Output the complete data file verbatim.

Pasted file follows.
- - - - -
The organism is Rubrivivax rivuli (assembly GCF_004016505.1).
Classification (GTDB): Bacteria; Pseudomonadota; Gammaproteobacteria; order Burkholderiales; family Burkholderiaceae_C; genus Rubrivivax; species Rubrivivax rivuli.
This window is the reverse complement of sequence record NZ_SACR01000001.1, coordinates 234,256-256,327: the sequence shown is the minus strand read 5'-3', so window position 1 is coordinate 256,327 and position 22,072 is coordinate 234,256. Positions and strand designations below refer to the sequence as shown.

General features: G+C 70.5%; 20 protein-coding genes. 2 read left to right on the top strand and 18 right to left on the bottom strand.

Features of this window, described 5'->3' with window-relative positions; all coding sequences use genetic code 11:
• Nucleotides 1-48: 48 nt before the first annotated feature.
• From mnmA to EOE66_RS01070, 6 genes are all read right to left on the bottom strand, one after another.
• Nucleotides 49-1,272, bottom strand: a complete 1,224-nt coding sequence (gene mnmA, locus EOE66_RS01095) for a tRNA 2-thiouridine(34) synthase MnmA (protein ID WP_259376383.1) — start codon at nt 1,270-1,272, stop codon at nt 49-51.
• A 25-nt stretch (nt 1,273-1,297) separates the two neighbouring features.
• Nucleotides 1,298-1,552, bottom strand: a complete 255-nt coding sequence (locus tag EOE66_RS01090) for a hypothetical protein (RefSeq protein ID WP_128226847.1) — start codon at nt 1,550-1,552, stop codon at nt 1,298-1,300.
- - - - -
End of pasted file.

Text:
The organism is Rubrivivax rivuli (assembly GCF_004016505.1).
Classification (GTDB): Bacteria; Pseudomonadota; Gammaproteobacteria; order Burkholderiales; family Burkholderiaceae_C; genus Rubrivivax; species Rubrivivax rivuli.
This window is the reverse complement of sequence record NZ_SACR01000001.1, coordinates 234,256-256,327: the sequence shown is the minus strand read 5'-3', so window position 1 is coordinate 256,327 and position 22,072 is coordinate 234,256. Positions and strand designations below refer to the sequence as shown.

General features: G+C 70.5%; 20 protein-coding genes. 2 read left to right on the top strand and 18 right to left on the bottom strand.

Features of this window, described 5'->3' with window-relative positions; all coding sequences use genetic code 11:
• Nucleotides 1-48: 48 nt before the first annotated feature.
• From mnmA to EOE66_RS01070, 6 genes are all read right to left on the bottom strand, one after another.
• Nucleotides 49-1,272, bottom strand: a complete 1,224-nt coding sequence (gene mnmA, locus EOE66_RS01095) for a tRNA 2-thiouridine(34) synthase MnmA (protein ID WP_259376383.1) — start codon at nt 1,270-1,272, stop codon at nt 49-51.
• A 25-nt stretch (nt 1,273-1,297) separates the two neighbouring features.
• Nucleotides 1,298-1,552, bottom strand: a complete 255-nt coding sequence (locus tag EOE66_RS01090) for a hypothetical protein (RefSeq protein ID WP_128226847.1) — start codon at nt 1,550-1,552, stop codon at nt 1,298-1,300.